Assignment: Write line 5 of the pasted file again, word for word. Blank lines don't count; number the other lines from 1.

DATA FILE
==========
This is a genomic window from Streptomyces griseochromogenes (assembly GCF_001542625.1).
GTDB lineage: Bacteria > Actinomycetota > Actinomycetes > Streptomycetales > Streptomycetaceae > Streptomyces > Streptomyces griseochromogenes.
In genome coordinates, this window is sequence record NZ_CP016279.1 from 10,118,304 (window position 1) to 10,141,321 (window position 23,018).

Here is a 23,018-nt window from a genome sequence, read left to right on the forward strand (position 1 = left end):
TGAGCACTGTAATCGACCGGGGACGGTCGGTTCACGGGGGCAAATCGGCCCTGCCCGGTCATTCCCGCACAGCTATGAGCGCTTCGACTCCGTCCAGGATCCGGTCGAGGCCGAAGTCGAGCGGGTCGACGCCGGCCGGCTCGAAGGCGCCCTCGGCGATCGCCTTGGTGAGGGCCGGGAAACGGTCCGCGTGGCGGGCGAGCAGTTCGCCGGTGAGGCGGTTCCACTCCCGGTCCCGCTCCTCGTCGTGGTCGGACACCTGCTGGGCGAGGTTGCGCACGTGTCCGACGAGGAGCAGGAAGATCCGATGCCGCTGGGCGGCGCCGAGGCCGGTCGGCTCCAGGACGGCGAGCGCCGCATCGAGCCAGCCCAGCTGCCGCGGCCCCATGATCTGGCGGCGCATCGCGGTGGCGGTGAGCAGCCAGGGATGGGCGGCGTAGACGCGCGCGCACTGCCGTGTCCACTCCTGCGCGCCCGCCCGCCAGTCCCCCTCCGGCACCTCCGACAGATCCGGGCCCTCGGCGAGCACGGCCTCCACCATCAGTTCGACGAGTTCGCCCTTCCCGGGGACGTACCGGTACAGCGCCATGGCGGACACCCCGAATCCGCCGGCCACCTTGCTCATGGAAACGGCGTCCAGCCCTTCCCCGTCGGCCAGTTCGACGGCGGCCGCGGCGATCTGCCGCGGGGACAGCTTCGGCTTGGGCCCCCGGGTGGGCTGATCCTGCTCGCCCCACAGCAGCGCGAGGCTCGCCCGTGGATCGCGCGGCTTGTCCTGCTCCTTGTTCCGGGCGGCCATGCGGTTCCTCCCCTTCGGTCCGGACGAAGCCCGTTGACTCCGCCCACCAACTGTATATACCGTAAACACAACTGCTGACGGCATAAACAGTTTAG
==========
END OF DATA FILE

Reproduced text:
TGAGCACTGTAATCGACCGGGGACGGTCGGTTCACGGGGGCAAATCGGCCCTGCCCGGTCATTCCCGCACAGCTATGAGCGCTTCGACTCCGTCCAGGATCCGGTCGAGGCCGAAGTCGAGCGGGTCGACGCCGGCCGGCTCGAAGGCGCCCTCGGCGATCGCCTTGGTGAGGGCCGGGAAACGGTCCGCGTGGCGGGCGAGCAGTTCGCCGGTGAGGCGGTTCCACTCCCGGTCCCGCTCCTCGTCGTGGTCGGACACCTGCTGGGCGAGGTTGCGCACGTGTCCGACGAGGAGCAGGAAGATCCGATGCCGCTGGGCGGCGCCGAGGCCGGTCGGCTCCAGGACGGCGAGCGCCGCATCGAGCCAGCCCAGCTGCCGCGGCCCCATGATCTGGCGGCGCATCGCGGTGGCGGTGAGCAGCCAGGGATGGGCGGCGTAGACGCGCGCGCACTGCCGTGTCCACTCCTGCGCGCCCGCCCGCCAGTCCCCCTCCGGCACCTCCGACAGATCCGGGCCCTCGGCGAGCACGGCCTCCACCATCAGTTCGACGAGTTCGCCCTTCCCGGGGACGTACCGGTACAGCGCCATGGCGGACACCCCGAATCCGCCGGCCACCTTGCTCATGGAAACGGCGTCCAGCCCTTCCCCGTCGGCCAGTTCGACGGCGGCCGCGGCGATCTGCCGCGGGGACAGCTTCGGCTTGGGCCCCCGGGTGGGCTGATCCTGCTCGCCCCACAGCAGCGCGAGGCTCGCCCGTGGATCGCGCGGCTTGTCCTGCTCCTTGTTCCGGGCGGCCATGCGGTTCCTCCCCTTCGGTCCGGACGAAGCCCGTTGACTCCGCCCACCAACTGTATATACCGTAAACACAACTGCTGACGGCATAAACAGTTTAG